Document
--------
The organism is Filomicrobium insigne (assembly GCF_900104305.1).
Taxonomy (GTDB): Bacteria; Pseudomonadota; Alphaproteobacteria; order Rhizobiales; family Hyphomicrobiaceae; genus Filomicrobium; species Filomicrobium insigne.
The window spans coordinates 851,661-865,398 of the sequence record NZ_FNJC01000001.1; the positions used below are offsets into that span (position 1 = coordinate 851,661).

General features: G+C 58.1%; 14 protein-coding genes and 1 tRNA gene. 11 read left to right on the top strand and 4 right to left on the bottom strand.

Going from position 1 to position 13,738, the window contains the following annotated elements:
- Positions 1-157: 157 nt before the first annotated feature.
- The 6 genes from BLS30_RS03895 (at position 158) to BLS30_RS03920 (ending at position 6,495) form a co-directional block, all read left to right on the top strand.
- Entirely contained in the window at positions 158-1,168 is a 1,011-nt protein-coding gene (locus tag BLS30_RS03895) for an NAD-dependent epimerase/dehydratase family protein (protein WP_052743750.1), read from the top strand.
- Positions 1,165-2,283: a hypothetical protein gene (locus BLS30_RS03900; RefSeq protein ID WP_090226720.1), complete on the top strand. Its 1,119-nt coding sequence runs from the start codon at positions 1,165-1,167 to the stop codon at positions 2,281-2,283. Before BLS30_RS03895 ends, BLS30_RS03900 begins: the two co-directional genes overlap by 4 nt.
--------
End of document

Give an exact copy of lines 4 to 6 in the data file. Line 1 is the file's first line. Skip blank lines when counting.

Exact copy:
General features: G+C 58.1%; 14 protein-coding genes and 1 tRNA gene. 11 read left to right on the top strand and 4 right to left on the bottom strand.

Going from position 1 to position 13,738, the window contains the following annotated elements:
- Positions 1-157: 157 nt before the first annotated feature.